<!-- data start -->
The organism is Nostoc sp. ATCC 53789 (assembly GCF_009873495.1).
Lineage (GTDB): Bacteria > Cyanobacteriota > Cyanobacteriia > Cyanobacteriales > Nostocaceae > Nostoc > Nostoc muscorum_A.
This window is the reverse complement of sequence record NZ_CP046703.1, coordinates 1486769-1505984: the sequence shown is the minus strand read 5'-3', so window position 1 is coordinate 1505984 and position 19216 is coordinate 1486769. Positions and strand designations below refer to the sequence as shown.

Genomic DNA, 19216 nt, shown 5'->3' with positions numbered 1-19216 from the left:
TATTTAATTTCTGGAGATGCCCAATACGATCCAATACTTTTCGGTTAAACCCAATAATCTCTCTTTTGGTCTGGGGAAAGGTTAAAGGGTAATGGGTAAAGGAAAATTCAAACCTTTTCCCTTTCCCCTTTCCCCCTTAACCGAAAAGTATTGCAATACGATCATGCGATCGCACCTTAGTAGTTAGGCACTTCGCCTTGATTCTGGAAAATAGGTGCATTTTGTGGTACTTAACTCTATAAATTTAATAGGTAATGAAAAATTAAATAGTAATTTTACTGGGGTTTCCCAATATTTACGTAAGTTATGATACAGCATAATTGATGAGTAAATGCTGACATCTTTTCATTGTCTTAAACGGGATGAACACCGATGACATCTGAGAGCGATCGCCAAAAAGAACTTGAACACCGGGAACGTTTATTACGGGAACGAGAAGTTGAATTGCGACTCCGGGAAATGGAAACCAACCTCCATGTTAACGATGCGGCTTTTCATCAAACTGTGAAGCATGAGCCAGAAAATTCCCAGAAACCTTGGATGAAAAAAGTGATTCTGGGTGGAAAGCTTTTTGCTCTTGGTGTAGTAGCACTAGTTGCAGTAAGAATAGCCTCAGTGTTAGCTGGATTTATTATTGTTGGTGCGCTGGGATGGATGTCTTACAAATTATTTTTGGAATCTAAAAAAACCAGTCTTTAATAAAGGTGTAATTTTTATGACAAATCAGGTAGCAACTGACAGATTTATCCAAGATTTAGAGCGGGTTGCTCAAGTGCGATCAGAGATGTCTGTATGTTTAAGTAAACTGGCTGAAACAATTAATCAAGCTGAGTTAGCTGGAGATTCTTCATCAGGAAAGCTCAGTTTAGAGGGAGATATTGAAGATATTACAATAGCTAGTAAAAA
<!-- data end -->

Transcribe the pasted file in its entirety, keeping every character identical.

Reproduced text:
The organism is Nostoc sp. ATCC 53789 (assembly GCF_009873495.1).
Lineage (GTDB): Bacteria > Cyanobacteriota > Cyanobacteriia > Cyanobacteriales > Nostocaceae > Nostoc > Nostoc muscorum_A.
This window is the reverse complement of sequence record NZ_CP046703.1, coordinates 1486769-1505984: the sequence shown is the minus strand read 5'-3', so window position 1 is coordinate 1505984 and position 19216 is coordinate 1486769. Positions and strand designations below refer to the sequence as shown.

Genomic DNA, 19216 nt, shown 5'->3' with positions numbered 1-19216 from the left:
TATTTAATTTCTGGAGATGCCCAATACGATCCAATACTTTTCGGTTAAACCCAATAATCTCTCTTTTGGTCTGGGGAAAGGTTAAAGGGTAATGGGTAAAGGAAAATTCAAACCTTTTCCCTTTCCCCTTTCCCCCTTAACCGAAAAGTATTGCAATACGATCATGCGATCGCACCTTAGTAGTTAGGCACTTCGCCTTGATTCTGGAAAATAGGTGCATTTTGTGGTACTTAACTCTATAAATTTAATAGGTAATGAAAAATTAAATAGTAATTTTACTGGGGTTTCCCAATATTTACGTAAGTTATGATACAGCATAATTGATGAGTAAATGCTGACATCTTTTCATTGTCTTAAACGGGATGAACACCGATGACATCTGAGAGCGATCGCCAAAAAGAACTTGAACACCGGGAACGTTTATTACGGGAACGAGAAGTTGAATTGCGACTCCGGGAAATGGAAACCAACCTCCATGTTAACGATGCGGCTTTTCATCAAACTGTGAAGCATGAGCCAGAAAATTCCCAGAAACCTTGGATGAAAAAAGTGATTCTGGGTGGAAAGCTTTTTGCTCTTGGTGTAGTAGCACTAGTTGCAGTAAGAATAGCCTCAGTGTTAGCTGGATTTATTATTGTTGGTGCGCTGGGATGGATGTCTTACAAATTATTTTTGGAATCTAAAAAAACCAGTCTTTAATAAAGGTGTAATTTTTATGACAAATCAGGTAGCAACTGACAGATTTATCCAAGATTTAGAGCGGGTTGCTCAAGTGCGATCAGAGATGTCTGTATGTTTAAGTAAACTGGCTGAAACAATTAATCAAGCTGAGTTAGCTGGAGATTCTTCATCAGGAAAGCTCAGTTTAGAGGGAGATATTGAAGATATTACAATAGCTAGTAAAAA